US bees who adopted / were adopted

posted 4 months ago in Adoption & Surrogacy
Post # 3
913 posts
Busy bee
  • Wedding: July 2013

In Massachusetts 

From foster care

Little girl lived with me for 2 years before she became free for adoption. About 6 months later, the legalities were complete and adoption took place.

It cost nothing and state continued to provide medical insurance.

Didn’t tell family until it was complete. Didn’t care what they thought. (They ended up being happy)

Advice for those considering adoption: Do it!

Post # 4
7416 posts
Busy Beekeeper
  • Wedding: October 2014

I was adopted as an infant. My parents never hid it from me. They also had several biological children including my younger sister who was a bit of an “oops” baby.  None of my siblings cared that I was adopted and we’re all quite close despite some teenage angst when we were younger.

I have a cousin who is very close in age to me, who was also adopted. His parents didn’t tell him, and he found out by accident when he was maybe 12 years old.  He has become a very angry young man, and while that isn’t the only factor, it certainly contributes to his issues.

Growing up,  I got teased a bit by other kids, but my mother taught me to reply that their parents got them for free while my parents PAID to have me, so therefore I must be better. That stopped the teasing, at least WRT adoption (because kids are assholes and will tease their peers for any percieved difference).

Advice?  If you do it, be transparent about it. I can’t advise someone on if adoption is the right choice for them, either as the parent giving the child up or as the adoptive parent. Everyone’s circumstances are different. But if you do it, don’t hide it.

Post # 5
1700 posts
Bumble bee
  • Wedding: June 2019

My family adopted my youngest sister. We live in Upstate New York. 

I am extremely pro-adoption. There are so many children in our nation, let alone the world, that need a home, and most of them come from troubled, upsetting backgrounds.  

My sister was born to a prostitute who was addicted to crack and we believe also meth. She had three half-siblings, all of them boys, who were scattered around in the foster system with my sister.  They ended up being adopted by grandparents, but no one wanted my sister, who was the youngest and only two weeks old when we got the call. My parents immediately accepted to be a foster family for her (we already were in the system for years).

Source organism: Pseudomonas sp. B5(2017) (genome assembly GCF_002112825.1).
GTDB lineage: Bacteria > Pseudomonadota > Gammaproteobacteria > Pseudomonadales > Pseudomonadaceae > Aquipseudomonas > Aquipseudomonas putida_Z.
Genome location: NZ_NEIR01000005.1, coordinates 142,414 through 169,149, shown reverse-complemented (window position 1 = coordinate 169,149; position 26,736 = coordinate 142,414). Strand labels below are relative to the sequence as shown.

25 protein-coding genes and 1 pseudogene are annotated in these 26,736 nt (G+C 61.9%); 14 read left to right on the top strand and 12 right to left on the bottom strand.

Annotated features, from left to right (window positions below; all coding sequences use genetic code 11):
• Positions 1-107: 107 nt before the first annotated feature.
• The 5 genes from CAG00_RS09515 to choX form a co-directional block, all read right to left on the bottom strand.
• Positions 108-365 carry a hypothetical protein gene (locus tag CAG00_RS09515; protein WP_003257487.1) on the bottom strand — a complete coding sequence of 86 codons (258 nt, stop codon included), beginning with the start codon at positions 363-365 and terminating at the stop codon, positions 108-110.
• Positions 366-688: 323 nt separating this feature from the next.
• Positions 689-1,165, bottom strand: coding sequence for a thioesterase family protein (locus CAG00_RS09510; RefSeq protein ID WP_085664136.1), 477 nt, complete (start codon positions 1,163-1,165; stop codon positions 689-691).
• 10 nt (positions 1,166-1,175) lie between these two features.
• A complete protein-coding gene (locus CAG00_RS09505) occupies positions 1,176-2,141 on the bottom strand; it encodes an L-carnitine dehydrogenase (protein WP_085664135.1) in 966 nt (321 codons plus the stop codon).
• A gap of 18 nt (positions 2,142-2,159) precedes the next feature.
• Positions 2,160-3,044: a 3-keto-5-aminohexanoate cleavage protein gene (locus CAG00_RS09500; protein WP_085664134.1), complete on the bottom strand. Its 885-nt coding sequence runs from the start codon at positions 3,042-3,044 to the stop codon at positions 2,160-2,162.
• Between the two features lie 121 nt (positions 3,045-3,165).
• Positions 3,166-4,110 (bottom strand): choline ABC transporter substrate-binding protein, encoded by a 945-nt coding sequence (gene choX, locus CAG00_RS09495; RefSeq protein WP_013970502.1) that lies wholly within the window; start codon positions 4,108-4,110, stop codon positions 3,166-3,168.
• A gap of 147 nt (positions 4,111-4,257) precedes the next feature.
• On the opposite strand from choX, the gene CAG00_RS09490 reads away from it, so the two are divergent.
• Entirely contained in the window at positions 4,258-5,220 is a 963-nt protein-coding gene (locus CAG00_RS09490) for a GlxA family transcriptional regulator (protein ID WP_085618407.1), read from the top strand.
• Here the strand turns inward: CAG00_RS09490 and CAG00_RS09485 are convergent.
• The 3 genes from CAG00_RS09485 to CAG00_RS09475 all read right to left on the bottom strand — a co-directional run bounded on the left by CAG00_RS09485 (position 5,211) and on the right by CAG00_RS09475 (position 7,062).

My sister arrived with CPS the very next day. She had a messy diaper, not a hair on her head, and she was sobbing and sobbing. I was only ten years old, but I very vividly remember the CPS lady handing my sister to my mom and my mom burst into tears. She was moved. This tiny, two-week-old infant had absolutely nothing, and suddenly had something. 

Because we were only fostering her, my sister’s biological mother had visiting rights (the father was not in the picture).  We drove my baby sister to rehab to see her once a month for a day, and it was like this for two whole years.  The mother wasn’t getting any better, and my parents began to encourage the state to ask her to hand over rights of adoption. 

Finally, on Christmas Eve, 2004, when my sister was two and a half years old, we got the call. My sister was legally put up for adoption. My parents immediately said she was ours. 

We went down to the courhouse that spring and signed the papers. We changed both her first name and her last name (for security reasons – drug addicts are unpredictable and the state said it would keep my sister safer) and officially made her ours. She has always known she was adopted, she has always known her old name (she likes her new name more, hahaha), but we have never told her that her mother was a crackhead prostitute and how she was the only one of all her siblings that was unwanted. She doesn’t need to know those details. All we have told her is that her mother was very sick and could not care for her. She is now seventeen years old. 

And I literally, not figuratively, but literally, can’t imagine my life without her. 

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